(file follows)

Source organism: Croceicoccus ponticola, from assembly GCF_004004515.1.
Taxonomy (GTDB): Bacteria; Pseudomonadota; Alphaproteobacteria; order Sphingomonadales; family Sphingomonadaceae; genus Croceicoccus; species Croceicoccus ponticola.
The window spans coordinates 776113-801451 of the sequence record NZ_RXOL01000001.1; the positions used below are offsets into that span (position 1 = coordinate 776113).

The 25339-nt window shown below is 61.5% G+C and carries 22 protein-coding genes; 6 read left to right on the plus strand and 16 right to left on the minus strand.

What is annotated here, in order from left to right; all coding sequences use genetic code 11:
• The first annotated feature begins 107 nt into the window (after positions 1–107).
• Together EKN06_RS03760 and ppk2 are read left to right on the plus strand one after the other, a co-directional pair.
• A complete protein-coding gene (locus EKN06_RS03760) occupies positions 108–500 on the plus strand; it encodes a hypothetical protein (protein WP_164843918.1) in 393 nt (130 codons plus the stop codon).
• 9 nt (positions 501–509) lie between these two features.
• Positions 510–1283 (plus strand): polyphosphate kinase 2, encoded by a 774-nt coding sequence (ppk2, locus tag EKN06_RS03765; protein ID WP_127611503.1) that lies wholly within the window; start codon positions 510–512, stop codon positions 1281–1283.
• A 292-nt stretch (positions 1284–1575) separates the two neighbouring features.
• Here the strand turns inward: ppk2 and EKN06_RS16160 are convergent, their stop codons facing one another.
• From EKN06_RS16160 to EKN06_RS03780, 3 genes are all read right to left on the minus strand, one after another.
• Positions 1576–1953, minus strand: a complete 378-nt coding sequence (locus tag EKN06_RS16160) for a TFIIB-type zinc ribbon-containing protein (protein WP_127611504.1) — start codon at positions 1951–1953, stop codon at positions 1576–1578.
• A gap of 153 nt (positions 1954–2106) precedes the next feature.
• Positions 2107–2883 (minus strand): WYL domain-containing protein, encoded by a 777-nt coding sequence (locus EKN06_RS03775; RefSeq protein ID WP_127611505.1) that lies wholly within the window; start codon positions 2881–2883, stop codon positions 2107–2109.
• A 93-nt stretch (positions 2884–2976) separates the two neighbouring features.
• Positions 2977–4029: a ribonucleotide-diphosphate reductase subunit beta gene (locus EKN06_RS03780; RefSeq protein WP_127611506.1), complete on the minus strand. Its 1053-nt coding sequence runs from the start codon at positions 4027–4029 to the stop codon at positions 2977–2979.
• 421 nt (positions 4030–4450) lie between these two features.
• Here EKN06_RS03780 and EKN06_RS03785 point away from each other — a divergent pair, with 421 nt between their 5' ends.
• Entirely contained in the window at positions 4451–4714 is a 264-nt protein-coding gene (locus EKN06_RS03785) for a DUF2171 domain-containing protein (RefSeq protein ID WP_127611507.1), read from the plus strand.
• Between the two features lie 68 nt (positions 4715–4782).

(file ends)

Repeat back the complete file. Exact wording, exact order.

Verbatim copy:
Source organism: Croceicoccus ponticola, from assembly GCF_004004515.1.
Taxonomy (GTDB): Bacteria; Pseudomonadota; Alphaproteobacteria; order Sphingomonadales; family Sphingomonadaceae; genus Croceicoccus; species Croceicoccus ponticola.
The window spans coordinates 776113-801451 of the sequence record NZ_RXOL01000001.1; the positions used below are offsets into that span (position 1 = coordinate 776113).

The 25339-nt window shown below is 61.5% G+C and carries 22 protein-coding genes; 6 read left to right on the plus strand and 16 right to left on the minus strand.

What is annotated here, in order from left to right; all coding sequences use genetic code 11:
• The first annotated feature begins 107 nt into the window (after positions 1–107).
• Together EKN06_RS03760 and ppk2 are read left to right on the plus strand one after the other, a co-directional pair.
• A complete protein-coding gene (locus EKN06_RS03760) occupies positions 108–500 on the plus strand; it encodes a hypothetical protein (protein WP_164843918.1) in 393 nt (130 codons plus the stop codon).
• 9 nt (positions 501–509) lie between these two features.
• Positions 510–1283 (plus strand): polyphosphate kinase 2, encoded by a 774-nt coding sequence (ppk2, locus tag EKN06_RS03765; protein ID WP_127611503.1) that lies wholly within the window; start codon positions 510–512, stop codon positions 1281–1283.
• A 292-nt stretch (positions 1284–1575) separates the two neighbouring features.
• Here the strand turns inward: ppk2 and EKN06_RS16160 are convergent, their stop codons facing one another.
• From EKN06_RS16160 to EKN06_RS03780, 3 genes are all read right to left on the minus strand, one after another.
• Positions 1576–1953, minus strand: a complete 378-nt coding sequence (locus tag EKN06_RS16160) for a TFIIB-type zinc ribbon-containing protein (protein WP_127611504.1) — start codon at positions 1951–1953, stop codon at positions 1576–1578.
• A gap of 153 nt (positions 1954–2106) precedes the next feature.
• Positions 2107–2883 (minus strand): WYL domain-containing protein, encoded by a 777-nt coding sequence (locus EKN06_RS03775; RefSeq protein ID WP_127611505.1) that lies wholly within the window; start codon positions 2881–2883, stop codon positions 2107–2109.
• A 93-nt stretch (positions 2884–2976) separates the two neighbouring features.
• Positions 2977–4029: a ribonucleotide-diphosphate reductase subunit beta gene (locus EKN06_RS03780; RefSeq protein WP_127611506.1), complete on the minus strand. Its 1053-nt coding sequence runs from the start codon at positions 4027–4029 to the stop codon at positions 2977–2979.
• 421 nt (positions 4030–4450) lie between these two features.
• Here EKN06_RS03780 and EKN06_RS03785 point away from each other — a divergent pair, with 421 nt between their 5' ends.
• Entirely contained in the window at positions 4451–4714 is a 264-nt protein-coding gene (locus EKN06_RS03785) for a DUF2171 domain-containing protein (RefSeq protein ID WP_127611507.1), read from the plus strand.
• Between the two features lie 68 nt (positions 4715–4782).